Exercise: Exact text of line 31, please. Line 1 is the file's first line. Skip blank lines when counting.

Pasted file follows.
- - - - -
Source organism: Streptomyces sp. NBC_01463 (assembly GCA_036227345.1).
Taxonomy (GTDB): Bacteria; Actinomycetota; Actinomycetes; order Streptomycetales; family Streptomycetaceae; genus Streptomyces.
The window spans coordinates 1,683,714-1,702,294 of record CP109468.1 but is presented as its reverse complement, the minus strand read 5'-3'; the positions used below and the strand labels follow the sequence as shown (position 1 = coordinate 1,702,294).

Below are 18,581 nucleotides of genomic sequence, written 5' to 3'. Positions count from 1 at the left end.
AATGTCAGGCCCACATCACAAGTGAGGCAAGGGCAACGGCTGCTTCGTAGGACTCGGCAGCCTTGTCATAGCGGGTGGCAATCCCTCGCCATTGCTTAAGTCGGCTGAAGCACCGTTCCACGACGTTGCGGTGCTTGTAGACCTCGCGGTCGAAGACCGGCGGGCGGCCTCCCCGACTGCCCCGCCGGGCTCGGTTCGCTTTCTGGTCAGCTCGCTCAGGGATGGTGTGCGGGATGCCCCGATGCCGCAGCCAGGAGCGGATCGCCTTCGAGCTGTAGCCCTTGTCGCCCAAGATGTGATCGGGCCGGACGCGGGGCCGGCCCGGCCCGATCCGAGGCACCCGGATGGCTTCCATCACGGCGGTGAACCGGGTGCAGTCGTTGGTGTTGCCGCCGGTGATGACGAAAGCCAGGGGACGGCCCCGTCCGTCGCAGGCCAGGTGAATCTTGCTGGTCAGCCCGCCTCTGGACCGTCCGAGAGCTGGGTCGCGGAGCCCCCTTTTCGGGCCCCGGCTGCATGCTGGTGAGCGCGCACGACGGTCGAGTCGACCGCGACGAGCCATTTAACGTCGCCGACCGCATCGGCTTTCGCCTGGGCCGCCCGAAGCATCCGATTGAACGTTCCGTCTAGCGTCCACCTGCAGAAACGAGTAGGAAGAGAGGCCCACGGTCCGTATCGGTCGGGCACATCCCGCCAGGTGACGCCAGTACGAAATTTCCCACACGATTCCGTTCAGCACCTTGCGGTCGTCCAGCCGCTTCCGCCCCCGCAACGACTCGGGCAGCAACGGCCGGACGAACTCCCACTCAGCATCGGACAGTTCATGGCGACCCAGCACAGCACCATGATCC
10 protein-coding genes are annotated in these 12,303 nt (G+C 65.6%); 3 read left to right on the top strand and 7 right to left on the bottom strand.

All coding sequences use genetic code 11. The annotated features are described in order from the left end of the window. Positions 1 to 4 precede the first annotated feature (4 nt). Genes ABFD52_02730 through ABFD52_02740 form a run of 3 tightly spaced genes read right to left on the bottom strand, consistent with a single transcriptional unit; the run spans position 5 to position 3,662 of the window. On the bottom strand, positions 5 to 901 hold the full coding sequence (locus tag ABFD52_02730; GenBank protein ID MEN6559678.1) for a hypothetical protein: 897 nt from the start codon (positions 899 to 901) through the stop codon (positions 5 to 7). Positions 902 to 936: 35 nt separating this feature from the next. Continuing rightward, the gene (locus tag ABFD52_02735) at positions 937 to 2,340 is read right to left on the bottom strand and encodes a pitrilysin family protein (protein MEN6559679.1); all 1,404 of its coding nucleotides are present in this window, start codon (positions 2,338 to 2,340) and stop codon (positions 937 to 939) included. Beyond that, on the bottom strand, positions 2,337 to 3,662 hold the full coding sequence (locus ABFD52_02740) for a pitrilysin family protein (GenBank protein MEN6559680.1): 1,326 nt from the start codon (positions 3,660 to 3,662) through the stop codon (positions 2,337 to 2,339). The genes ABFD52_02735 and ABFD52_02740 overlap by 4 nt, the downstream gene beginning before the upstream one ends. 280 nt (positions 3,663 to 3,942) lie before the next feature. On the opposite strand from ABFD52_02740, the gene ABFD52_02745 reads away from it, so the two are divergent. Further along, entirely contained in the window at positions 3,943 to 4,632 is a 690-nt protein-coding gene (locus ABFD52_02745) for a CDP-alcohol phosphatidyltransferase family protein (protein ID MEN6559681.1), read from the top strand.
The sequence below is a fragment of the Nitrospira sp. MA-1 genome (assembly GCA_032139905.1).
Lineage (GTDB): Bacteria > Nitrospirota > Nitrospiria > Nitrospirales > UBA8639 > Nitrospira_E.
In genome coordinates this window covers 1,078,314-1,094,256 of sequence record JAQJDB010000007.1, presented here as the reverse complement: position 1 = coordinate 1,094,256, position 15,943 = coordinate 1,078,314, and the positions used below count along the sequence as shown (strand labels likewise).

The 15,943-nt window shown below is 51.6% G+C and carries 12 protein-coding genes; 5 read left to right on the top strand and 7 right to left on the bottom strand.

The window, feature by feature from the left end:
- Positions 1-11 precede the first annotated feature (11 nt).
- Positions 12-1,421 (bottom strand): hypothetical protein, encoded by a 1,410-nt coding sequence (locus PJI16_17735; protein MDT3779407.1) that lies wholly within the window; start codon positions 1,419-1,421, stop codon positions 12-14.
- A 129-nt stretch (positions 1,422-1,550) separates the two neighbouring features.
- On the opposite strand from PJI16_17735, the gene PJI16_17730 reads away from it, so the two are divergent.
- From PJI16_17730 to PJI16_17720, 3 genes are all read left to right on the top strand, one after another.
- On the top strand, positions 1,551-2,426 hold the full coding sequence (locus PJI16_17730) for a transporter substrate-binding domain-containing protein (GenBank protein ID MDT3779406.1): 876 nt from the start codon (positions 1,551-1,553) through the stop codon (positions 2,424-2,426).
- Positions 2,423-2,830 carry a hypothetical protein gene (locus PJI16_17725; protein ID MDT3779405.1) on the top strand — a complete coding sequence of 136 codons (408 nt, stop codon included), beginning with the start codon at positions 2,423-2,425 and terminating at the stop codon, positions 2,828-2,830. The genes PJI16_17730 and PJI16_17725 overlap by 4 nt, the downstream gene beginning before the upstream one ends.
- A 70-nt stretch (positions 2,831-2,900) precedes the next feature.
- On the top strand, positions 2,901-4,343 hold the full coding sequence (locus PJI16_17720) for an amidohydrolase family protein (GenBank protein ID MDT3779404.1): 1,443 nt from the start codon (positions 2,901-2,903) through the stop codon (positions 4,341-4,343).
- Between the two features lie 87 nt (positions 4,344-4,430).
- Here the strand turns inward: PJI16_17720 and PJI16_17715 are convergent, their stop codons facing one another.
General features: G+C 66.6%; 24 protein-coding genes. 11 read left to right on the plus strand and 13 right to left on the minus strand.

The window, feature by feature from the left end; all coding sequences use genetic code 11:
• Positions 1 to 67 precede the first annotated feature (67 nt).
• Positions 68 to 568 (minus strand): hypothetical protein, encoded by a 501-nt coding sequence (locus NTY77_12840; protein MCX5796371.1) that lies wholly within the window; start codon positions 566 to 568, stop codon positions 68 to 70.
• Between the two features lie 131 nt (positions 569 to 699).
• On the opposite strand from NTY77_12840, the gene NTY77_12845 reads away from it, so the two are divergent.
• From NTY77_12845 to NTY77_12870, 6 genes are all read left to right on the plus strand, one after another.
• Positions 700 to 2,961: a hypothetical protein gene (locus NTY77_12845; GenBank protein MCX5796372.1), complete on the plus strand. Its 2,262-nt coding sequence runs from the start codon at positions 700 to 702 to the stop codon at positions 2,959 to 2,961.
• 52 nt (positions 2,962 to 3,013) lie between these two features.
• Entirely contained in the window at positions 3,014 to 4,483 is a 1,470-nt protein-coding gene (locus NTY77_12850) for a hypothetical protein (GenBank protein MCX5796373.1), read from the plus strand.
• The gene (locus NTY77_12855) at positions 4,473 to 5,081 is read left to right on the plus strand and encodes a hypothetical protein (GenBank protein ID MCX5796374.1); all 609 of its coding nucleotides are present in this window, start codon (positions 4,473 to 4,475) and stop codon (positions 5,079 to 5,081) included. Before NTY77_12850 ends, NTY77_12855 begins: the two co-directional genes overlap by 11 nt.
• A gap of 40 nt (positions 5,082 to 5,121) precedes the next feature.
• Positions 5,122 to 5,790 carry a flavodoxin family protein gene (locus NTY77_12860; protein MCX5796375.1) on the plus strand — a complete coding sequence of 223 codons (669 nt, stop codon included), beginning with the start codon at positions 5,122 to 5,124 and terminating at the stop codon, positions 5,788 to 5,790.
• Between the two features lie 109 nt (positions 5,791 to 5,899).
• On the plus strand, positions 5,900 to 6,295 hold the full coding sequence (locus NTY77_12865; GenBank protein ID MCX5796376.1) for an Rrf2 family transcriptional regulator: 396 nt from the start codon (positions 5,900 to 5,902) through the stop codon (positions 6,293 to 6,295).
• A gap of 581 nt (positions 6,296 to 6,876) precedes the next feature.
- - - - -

• Positions 700 to 2,961: a hypothetical protein gene (locus NTY77_12845; GenBank protein MCX5796372.1), complete on the plus strand. Its 2,262-nt coding sequence runs from the start codon at positions 700 to 702 to the stop codon at positions 2,959 to 2,961.